It’s been a while since Mozilla released BrowserQuest, a game built on nodejs with WebSockets. I love this retro style given to the game, I’ve always wanted to do that kind of game and now is a good chance to hack a popular game project and have some fun with it! :-)

Mozilla released the code in Github, but there are some cool stuff they couldn’t release yet, I hope they do it soon to create some new worlds easily.

I followed this two excellent sources from Dirk Krause to get it running in local or anywhere, but I think some novice people are still a bit confused about how to do it, so I will try to clarify just a couple things, you will need the instructions from Dirk anyway.

Getting the code from Github, the easiest way to get the client running is copying the shared directory inside the client one, executing it with http-server as explained before.

$ cd client
$ cp -r ../shared .
$ http-server
Starting up http-server, serving ./ on port: 8080
Hit CTRL-C to stop the server

Now you can go to your browser to see it running.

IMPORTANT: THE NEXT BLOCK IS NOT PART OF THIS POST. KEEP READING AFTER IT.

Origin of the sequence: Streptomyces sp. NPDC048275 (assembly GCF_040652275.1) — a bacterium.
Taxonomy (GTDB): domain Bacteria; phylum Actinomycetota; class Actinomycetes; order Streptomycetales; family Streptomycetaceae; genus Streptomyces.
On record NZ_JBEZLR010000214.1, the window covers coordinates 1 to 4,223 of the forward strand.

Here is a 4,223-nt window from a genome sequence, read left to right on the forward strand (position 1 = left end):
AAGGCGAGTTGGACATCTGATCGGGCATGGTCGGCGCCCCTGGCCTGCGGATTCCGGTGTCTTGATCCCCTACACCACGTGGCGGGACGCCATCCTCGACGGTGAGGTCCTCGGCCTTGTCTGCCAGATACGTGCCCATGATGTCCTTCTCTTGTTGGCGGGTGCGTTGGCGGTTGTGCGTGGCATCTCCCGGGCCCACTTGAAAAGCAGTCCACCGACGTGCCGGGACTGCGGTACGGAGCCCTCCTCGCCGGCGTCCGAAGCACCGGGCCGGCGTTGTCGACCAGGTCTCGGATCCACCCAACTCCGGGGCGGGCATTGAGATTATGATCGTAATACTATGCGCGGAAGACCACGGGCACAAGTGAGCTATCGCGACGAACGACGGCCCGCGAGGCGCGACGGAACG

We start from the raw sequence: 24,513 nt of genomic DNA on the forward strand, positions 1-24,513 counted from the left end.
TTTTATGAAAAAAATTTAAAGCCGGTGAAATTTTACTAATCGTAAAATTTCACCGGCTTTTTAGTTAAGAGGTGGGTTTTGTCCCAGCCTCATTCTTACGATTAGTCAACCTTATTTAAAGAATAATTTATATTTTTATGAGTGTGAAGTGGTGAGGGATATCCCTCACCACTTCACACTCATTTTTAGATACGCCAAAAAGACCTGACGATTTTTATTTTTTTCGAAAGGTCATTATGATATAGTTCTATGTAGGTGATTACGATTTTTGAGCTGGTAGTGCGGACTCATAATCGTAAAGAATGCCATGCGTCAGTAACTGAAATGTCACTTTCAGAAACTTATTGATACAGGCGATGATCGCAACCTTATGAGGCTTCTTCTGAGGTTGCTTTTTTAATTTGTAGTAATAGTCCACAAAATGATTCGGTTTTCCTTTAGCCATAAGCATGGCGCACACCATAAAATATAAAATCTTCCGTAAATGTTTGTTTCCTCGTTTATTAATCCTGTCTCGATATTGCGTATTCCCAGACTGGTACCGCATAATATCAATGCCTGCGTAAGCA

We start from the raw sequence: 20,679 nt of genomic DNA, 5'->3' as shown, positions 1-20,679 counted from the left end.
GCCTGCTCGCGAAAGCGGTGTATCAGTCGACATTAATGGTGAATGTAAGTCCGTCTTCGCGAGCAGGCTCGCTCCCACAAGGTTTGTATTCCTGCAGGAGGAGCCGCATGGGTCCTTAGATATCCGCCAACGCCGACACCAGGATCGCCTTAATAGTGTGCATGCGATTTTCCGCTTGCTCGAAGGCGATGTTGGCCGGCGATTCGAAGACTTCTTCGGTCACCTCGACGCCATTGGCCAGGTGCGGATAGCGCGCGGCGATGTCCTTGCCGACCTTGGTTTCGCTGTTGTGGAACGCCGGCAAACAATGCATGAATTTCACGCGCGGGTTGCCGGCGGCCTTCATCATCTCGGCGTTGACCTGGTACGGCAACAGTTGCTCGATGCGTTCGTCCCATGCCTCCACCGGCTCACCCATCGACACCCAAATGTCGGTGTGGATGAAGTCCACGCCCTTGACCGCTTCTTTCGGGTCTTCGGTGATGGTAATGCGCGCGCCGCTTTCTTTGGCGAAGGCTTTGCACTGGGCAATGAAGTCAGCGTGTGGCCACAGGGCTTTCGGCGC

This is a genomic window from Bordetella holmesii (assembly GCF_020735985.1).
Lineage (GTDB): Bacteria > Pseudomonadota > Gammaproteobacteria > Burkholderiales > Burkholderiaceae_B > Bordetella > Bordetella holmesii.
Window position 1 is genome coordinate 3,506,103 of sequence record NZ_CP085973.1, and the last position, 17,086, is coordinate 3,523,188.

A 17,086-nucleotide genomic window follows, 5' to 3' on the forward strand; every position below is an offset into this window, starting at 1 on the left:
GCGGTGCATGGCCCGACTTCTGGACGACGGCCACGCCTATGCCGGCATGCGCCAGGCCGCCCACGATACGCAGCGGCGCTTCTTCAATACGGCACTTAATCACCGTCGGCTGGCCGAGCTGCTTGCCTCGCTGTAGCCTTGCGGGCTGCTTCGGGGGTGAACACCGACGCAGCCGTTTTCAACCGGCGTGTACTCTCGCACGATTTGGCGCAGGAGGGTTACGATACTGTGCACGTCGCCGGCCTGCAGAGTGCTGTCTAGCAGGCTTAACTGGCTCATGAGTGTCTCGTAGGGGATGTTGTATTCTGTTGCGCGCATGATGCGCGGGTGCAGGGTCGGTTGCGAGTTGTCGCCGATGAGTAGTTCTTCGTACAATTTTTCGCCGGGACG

If you click play nothing happens, we need to start the server.

$ node server/js/main.js

[Wed Apr 18 2012 20:52:46 GMT+0200 (CEST)] INFO Starting BrowserQuest game server...
[Wed Apr 18 2012 20:52:46 GMT+0200 (CEST)] INFO world1 created (capacity: 200 players).
[Wed Apr 18 2012 20:52:46 GMT+0200 (CEST)] INFO Server is listening on port 8000

You could modify client and server ports in the config_local.json file, inside both directories (client and server), but using this approach (http-server module) is not neccessary to change client’s port.

Server will search for config in two places:

var defaultConfigPath = './server/config.json',                                                                                                 
    customConfigPath = './server/config_local.json';

There is a config.json by default, binding the server to port 8000, so if you don’t care about ports by now there’s nothing to worry about.

That’s it, have fun!